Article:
Ortiz-Legg discusses DUI, struggles during debate
September 23, 2016
By JOSH FRIEDMAN
Assembly candidate Dawn Ortiz-Legg didn’t charm North County voters Wednesday when she said she was happy to have experienced a DUI arrest or when she lashed out at her opponent Jordan Cunningham.
The candidates debated on conservative radio station KPRL and a couple of the questions came from pro-Cunningham callers. Ortiz-Legg struggled through much of the debate while Cunningham called her out for flip-flopping on an issue and for spouting misinformation about legal professionals.
Ortiz-Legg, a Democrat, and Cunningham, a Republican, are running for the 35th District Assembly seat. Ortiz-Legg is a solar energy consultant. Cunningham is a lawyer who previously worked as a San Luis Obispo County prosecutor and now runs his own law practice.
During the debate, a caller asked the candidates if either of them had ever been charged or convicted of a crime. Cunningham said he had not. Ortiz-Legg said she did not think she had been charged or convicted, but then went on to say she had a drunk driving offense and that she was really happy to have had the experience.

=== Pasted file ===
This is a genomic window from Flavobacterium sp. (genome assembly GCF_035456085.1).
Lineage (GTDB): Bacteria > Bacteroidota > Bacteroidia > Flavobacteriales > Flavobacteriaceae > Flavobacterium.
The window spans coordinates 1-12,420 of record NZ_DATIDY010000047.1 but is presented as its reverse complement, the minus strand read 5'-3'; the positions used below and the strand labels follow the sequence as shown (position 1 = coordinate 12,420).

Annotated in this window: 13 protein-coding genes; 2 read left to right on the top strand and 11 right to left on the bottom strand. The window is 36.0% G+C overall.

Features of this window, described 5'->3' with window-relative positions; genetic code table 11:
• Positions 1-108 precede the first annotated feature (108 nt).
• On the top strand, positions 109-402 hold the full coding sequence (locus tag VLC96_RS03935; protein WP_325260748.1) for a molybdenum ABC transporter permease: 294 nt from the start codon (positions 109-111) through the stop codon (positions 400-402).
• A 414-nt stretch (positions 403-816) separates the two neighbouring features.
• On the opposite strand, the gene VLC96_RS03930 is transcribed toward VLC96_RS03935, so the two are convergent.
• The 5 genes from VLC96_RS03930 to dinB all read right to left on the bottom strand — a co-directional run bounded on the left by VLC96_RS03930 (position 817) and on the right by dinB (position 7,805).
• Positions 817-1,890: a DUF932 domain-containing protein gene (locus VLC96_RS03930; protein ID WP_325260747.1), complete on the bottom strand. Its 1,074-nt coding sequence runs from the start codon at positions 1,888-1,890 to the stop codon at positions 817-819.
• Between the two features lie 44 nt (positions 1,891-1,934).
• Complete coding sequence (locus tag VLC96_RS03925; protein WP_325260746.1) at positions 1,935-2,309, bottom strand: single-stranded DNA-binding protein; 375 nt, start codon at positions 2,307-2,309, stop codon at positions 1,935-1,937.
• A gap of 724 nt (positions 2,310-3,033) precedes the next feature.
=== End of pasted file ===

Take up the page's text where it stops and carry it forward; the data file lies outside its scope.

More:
“I don’t think I have been charged or convicted of a crime,” Ortiz-Legg said. “Um, I did have a drunk driving offense back in 2001 that I am really happy that I had that experience because, you know, it was a type of a thing where you learn, like wow, a couple glasses of wine, a good thing I know now. Don’t let that happen again, so, that’s it.”
Another caller asked Ortiz-Legg if she would renounce her relationship and activities with the anti-war organization Code Pink.